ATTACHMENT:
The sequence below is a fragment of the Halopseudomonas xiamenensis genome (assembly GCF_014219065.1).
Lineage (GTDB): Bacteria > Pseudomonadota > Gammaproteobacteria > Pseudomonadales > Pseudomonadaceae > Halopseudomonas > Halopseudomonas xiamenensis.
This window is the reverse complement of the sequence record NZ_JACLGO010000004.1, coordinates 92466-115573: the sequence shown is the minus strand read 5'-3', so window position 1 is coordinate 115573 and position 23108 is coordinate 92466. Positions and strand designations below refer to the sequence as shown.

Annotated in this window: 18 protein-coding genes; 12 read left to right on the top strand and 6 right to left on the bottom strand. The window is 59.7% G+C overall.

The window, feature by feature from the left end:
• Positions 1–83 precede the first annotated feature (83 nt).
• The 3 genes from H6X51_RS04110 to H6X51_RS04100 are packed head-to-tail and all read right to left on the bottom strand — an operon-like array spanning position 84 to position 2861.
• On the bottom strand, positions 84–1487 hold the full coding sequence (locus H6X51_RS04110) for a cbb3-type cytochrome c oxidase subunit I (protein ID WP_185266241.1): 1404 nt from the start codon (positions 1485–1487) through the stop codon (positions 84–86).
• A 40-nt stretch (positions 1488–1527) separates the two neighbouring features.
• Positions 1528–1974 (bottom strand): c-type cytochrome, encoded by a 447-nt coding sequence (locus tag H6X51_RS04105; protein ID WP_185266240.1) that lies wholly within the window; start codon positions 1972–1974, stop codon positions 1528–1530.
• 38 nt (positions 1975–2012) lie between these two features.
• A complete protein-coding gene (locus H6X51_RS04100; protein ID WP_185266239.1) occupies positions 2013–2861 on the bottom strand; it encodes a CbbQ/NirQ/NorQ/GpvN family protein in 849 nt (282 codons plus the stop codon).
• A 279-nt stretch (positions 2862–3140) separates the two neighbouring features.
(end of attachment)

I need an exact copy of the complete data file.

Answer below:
The sequence below is a fragment of the Halopseudomonas xiamenensis genome (assembly GCF_014219065.1).
Lineage (GTDB): Bacteria > Pseudomonadota > Gammaproteobacteria > Pseudomonadales > Pseudomonadaceae > Halopseudomonas > Halopseudomonas xiamenensis.
This window is the reverse complement of the sequence record NZ_JACLGO010000004.1, coordinates 92466-115573: the sequence shown is the minus strand read 5'-3', so window position 1 is coordinate 115573 and position 23108 is coordinate 92466. Positions and strand designations below refer to the sequence as shown.

Annotated in this window: 18 protein-coding genes; 12 read left to right on the top strand and 6 right to left on the bottom strand. The window is 59.7% G+C overall.

The window, feature by feature from the left end:
• Positions 1–83 precede the first annotated feature (83 nt).
• The 3 genes from H6X51_RS04110 to H6X51_RS04100 are packed head-to-tail and all read right to left on the bottom strand — an operon-like array spanning position 84 to position 2861.
• On the bottom strand, positions 84–1487 hold the full coding sequence (locus H6X51_RS04110) for a cbb3-type cytochrome c oxidase subunit I (protein ID WP_185266241.1): 1404 nt from the start codon (positions 1485–1487) through the stop codon (positions 84–86).
• A 40-nt stretch (positions 1488–1527) separates the two neighbouring features.
• Positions 1528–1974 (bottom strand): c-type cytochrome, encoded by a 447-nt coding sequence (locus tag H6X51_RS04105; protein ID WP_185266240.1) that lies wholly within the window; start codon positions 1972–1974, stop codon positions 1528–1530.
• 38 nt (positions 1975–2012) lie between these two features.
• A complete protein-coding gene (locus H6X51_RS04100; protein ID WP_185266239.1) occupies positions 2013–2861 on the bottom strand; it encodes a CbbQ/NirQ/NorQ/GpvN family protein in 849 nt (282 codons plus the stop codon).
• A 279-nt stretch (positions 2862–3140) separates the two neighbouring features.